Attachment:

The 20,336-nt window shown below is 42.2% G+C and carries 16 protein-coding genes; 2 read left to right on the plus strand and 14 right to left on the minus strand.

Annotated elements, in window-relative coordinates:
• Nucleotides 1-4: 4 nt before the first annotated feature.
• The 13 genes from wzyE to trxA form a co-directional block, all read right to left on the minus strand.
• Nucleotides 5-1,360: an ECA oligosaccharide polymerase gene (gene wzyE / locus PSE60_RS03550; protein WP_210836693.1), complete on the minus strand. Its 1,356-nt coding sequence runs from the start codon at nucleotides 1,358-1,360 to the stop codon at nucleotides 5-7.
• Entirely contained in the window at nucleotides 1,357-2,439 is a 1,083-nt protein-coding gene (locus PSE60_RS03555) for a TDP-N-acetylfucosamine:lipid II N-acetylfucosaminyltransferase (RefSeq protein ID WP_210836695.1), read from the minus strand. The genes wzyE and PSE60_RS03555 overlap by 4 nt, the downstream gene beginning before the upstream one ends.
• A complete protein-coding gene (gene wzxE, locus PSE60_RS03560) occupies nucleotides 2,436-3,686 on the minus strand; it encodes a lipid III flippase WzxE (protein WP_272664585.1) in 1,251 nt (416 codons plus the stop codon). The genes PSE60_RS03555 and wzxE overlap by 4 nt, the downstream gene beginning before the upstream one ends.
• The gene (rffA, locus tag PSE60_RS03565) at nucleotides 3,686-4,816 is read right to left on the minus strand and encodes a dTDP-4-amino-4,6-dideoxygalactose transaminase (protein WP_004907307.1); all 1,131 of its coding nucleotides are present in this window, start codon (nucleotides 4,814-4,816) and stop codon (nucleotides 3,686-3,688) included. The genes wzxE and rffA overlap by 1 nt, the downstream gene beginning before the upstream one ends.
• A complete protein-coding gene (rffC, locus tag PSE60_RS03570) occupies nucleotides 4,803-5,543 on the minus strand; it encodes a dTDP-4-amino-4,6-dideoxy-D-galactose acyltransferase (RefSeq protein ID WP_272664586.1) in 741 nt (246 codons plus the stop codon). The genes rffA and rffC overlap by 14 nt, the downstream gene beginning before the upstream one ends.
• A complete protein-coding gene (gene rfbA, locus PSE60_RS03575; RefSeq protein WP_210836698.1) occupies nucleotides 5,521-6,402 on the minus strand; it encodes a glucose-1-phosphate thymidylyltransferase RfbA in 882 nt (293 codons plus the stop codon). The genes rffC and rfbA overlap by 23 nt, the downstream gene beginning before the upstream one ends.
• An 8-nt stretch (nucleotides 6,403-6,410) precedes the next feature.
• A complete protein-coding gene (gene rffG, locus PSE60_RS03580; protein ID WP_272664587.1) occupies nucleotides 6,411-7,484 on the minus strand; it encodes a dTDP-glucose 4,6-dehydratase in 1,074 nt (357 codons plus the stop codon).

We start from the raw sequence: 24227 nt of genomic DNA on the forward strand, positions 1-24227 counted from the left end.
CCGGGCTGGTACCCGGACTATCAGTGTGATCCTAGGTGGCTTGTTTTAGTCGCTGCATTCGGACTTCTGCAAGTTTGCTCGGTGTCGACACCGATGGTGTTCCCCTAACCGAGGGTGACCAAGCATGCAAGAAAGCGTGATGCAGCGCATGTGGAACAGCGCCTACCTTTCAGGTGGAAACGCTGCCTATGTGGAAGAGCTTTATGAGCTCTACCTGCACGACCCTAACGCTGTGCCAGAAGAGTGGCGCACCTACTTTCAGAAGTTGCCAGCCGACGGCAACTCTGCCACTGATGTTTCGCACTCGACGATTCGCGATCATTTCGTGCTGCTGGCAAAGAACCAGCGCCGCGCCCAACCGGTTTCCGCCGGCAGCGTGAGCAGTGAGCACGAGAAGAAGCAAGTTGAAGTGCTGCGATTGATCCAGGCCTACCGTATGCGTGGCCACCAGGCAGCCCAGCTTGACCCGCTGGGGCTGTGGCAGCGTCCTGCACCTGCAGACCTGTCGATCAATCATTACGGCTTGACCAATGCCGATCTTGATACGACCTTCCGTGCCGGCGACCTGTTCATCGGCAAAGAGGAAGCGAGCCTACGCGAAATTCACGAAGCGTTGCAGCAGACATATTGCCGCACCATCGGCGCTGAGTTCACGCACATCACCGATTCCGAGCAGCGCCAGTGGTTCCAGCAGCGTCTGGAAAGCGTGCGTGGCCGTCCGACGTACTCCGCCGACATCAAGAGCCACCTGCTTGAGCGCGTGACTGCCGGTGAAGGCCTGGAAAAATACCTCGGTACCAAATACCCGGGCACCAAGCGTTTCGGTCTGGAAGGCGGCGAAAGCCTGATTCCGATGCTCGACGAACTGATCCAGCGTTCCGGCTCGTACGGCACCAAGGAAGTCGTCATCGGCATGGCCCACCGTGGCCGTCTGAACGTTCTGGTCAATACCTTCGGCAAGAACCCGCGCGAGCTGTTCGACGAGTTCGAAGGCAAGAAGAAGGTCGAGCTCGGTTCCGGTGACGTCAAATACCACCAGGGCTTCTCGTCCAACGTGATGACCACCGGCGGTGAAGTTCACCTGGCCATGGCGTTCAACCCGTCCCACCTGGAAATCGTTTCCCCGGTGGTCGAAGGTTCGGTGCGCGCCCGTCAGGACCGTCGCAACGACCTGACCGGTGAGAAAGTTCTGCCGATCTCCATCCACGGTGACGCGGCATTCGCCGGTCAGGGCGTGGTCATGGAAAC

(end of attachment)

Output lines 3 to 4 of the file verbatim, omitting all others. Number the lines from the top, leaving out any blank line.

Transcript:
• Nucleotides 1-4: 4 nt before the first annotated feature.
• The 13 genes from wzyE to trxA form a co-directional block, all read right to left on the minus strand.